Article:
No More Mutants: How Those Three Words Changed the Marvel Universe

X-Men Decimation

The Decimation was one of the most dangerous periods in Marvel history to be a mutant. The events of House of M reduced the population of the super-powered minority around the world. No felt the brunt of this event more than the X-Men, who tried to keep the last mutants alive in an increasingly dangerous world.

Now, CBR is looking back at the history of the Decimation and the effect it had on the Marvel Universe.

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no more mutants scarlet witch

The Decimation occurred as a direct result of House of M. Following Scarlet Wtich's mental breakdown in Avengers Disassembled, the X-Men and Avengers debated how to treat Scarlet Witch. While they argued, Quicksilver compelled her to her powers to create a new reality, providing every character with their ideal life. This included Magneto, who was remade into the monarch of a world where mutants have become the dominant species in a moderately happy world. However, the heroes slowly had their memories restored, leading them to revolt against Magneto's regime.

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The rebellion led to the discovery of these machinations. Enraged that his son would use his name to remake the world, Magneto beat Quicksilver to death. Scarlet Witch furiously restored Pietro to life and berated Magneto for always caring about mutants over his family. Taking her vengeance on the thing Magneto loved more than them, she declared "No More Mutants". When reality was reset, roughly 98% of Mutants all over the world lost their powers.


The world quickly took notice of the Decimation. Although the number was never confirmed, only 198 mutants in the world were thought to have kept their powers. The X-Men quickly assembled many of the remaining mutants at the Xavier Institute, trying to watch over the remaining population of Mutants. However,  the Church of Humanity managed to reduce the number of mutants even further. The Mansion was eventually destroyed during the Messiah Complex crossover, and the the X-Men to relocate.

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After that, the "Manifest Destiny" era saw the X-Men briefly move to San Francisco, California. The group created Utopia, a mutant city-state, as a new base of operations and sanctuary for mutant kind. Cyclops led the X-Men during this period, becoming more militaristic in the process. Cyclops even eventually assembled X-Force as a proactive force to protect the few remaining mutants by targeting threats before they could attack.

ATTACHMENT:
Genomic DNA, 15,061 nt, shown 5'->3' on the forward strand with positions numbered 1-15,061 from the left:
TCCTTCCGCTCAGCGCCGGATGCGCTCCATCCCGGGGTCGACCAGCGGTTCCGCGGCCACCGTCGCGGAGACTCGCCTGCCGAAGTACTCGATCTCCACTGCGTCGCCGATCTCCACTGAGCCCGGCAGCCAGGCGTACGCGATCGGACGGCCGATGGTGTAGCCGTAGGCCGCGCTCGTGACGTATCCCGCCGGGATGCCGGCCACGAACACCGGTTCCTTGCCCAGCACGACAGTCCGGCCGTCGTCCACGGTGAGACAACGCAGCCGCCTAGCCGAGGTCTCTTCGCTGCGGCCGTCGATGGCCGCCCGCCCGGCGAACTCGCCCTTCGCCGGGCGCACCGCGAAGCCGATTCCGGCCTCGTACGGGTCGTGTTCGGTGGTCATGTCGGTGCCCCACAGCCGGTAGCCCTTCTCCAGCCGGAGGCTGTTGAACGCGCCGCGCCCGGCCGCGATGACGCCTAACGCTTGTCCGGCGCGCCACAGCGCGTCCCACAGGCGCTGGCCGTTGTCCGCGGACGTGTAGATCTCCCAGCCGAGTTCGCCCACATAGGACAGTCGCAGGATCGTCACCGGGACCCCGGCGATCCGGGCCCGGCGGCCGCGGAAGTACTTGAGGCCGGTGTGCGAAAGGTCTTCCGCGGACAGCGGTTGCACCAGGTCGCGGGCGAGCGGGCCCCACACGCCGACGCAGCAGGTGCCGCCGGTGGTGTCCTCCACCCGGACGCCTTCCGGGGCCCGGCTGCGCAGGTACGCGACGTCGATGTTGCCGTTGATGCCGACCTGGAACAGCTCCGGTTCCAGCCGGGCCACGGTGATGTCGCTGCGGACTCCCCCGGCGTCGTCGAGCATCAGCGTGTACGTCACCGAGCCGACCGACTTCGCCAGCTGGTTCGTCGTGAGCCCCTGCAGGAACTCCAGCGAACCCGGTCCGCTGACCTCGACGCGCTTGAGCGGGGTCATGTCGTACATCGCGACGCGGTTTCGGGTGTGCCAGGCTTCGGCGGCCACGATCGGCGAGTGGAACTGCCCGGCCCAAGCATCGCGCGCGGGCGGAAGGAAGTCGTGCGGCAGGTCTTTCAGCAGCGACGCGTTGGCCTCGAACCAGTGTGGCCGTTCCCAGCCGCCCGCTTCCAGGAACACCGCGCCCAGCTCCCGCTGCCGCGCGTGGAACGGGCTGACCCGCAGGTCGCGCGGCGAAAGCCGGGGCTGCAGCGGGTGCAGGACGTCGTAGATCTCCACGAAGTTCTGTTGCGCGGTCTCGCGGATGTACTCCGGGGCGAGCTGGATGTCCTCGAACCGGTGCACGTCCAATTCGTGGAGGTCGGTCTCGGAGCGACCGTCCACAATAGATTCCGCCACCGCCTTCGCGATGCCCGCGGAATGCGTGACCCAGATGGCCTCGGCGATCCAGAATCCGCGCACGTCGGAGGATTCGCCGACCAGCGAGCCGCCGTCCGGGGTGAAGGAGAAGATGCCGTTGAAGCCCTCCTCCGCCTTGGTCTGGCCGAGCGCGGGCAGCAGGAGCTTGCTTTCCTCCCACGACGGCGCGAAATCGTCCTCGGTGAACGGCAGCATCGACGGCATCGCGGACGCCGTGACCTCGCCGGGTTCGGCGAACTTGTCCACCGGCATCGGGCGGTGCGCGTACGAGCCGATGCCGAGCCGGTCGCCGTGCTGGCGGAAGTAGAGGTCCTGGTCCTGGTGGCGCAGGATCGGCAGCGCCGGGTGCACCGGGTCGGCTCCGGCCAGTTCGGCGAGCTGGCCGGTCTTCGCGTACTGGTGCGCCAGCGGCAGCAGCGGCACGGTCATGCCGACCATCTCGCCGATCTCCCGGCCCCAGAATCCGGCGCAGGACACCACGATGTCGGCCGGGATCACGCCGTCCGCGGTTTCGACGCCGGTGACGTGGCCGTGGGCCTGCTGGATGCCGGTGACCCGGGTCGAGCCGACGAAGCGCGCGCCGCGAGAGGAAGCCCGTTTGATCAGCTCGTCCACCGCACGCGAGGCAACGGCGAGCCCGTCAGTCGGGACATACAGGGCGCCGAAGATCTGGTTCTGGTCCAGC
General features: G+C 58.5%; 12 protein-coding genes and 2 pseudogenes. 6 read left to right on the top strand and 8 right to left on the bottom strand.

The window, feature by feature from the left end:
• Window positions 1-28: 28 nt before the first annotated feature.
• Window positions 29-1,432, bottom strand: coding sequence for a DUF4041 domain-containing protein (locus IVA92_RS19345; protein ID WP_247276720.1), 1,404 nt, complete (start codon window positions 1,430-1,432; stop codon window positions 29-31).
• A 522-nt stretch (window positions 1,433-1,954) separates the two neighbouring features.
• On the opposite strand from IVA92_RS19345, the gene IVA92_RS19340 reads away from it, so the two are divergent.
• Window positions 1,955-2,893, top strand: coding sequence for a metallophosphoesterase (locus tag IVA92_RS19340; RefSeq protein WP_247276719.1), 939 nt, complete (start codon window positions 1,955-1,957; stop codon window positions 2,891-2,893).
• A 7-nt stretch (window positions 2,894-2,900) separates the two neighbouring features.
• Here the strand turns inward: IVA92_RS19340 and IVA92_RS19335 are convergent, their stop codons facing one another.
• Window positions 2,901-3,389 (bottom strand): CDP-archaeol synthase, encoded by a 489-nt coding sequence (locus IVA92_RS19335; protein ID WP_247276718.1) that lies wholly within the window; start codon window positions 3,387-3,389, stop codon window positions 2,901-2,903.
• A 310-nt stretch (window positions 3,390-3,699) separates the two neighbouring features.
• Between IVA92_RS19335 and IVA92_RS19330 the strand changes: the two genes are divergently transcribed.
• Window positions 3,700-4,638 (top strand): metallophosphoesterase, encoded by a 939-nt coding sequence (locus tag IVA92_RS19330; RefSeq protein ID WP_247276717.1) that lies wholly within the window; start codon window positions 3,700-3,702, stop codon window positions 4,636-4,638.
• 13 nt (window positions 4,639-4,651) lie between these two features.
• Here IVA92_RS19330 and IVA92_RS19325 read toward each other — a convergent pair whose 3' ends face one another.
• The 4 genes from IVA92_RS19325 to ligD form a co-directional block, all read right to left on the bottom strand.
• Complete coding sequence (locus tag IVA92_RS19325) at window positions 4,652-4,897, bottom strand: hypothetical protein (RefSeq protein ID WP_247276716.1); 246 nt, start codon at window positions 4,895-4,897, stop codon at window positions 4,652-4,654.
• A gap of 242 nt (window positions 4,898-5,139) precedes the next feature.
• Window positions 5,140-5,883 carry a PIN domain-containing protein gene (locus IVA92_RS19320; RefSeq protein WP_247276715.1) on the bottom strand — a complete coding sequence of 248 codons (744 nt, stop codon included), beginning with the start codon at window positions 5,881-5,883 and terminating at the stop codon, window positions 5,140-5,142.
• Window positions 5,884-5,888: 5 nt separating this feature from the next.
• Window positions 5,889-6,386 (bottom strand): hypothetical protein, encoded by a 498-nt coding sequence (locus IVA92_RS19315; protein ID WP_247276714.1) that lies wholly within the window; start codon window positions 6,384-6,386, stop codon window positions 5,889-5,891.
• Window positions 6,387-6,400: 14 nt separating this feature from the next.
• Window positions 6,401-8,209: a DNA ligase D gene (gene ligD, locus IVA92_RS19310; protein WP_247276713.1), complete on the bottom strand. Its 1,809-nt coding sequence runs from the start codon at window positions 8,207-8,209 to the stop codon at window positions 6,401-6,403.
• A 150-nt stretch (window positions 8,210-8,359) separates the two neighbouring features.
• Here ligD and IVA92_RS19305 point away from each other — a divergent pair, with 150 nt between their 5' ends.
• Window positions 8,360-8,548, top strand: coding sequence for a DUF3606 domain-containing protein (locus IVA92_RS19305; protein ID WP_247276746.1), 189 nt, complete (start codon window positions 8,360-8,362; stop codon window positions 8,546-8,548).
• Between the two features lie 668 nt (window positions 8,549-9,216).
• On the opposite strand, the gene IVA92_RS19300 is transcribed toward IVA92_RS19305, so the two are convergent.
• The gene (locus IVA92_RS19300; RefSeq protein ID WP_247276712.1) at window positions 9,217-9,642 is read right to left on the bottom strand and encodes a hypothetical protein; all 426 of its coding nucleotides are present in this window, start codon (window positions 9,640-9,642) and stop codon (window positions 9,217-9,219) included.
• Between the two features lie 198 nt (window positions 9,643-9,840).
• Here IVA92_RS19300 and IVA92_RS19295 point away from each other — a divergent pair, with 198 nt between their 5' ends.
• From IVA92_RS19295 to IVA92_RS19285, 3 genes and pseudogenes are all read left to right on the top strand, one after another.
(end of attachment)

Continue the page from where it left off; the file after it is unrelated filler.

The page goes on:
Cyclops Wolverine X-Men Schism

The events of Decimation played a major role in setting up the Schism that broke apart the X-Men. Cyclops took the events of the Decimation to heart, deciding that the next (likely last) generation of mutants be soldiers. With Beast's support, Wolverine came to the conclusion that they should be teaching them as students. This debate eventually turned violent, and the X-Men fell into civil war. At the end of the conflict, the team split into two versions of the X-Men, with Cyclops leading the Utopia-based group while the rest returned to New York.

These tensions were exasperated during the events of Avengers vs. X-Men, where Cyclops and four of his lieutenants (Emma Frost, Magic, Colossus, and Namor) were granted the Phoenix Force meant for Hope Summers, a mutant messiah. The conflict eventually forced the entire superhero community against Cyclops, who was consumed by the power of the Phoenix Force. He became the Dark Phoenix and killed Charles Xavier under the Phoenix's sway. Eventually, Hope and Scarlet Witch worked together to bring the energies of the Phoenix out of him.

This resulted in a massive outpouring of energy that managed to spark the mutant population once again. It didn't reverse the events of Decimation, but it created entire new generations of mutants. While it only took six years for the Decimation to be reversed, but the period quickly became one of the most distinctive and dramatic periods in recent X-Men history.

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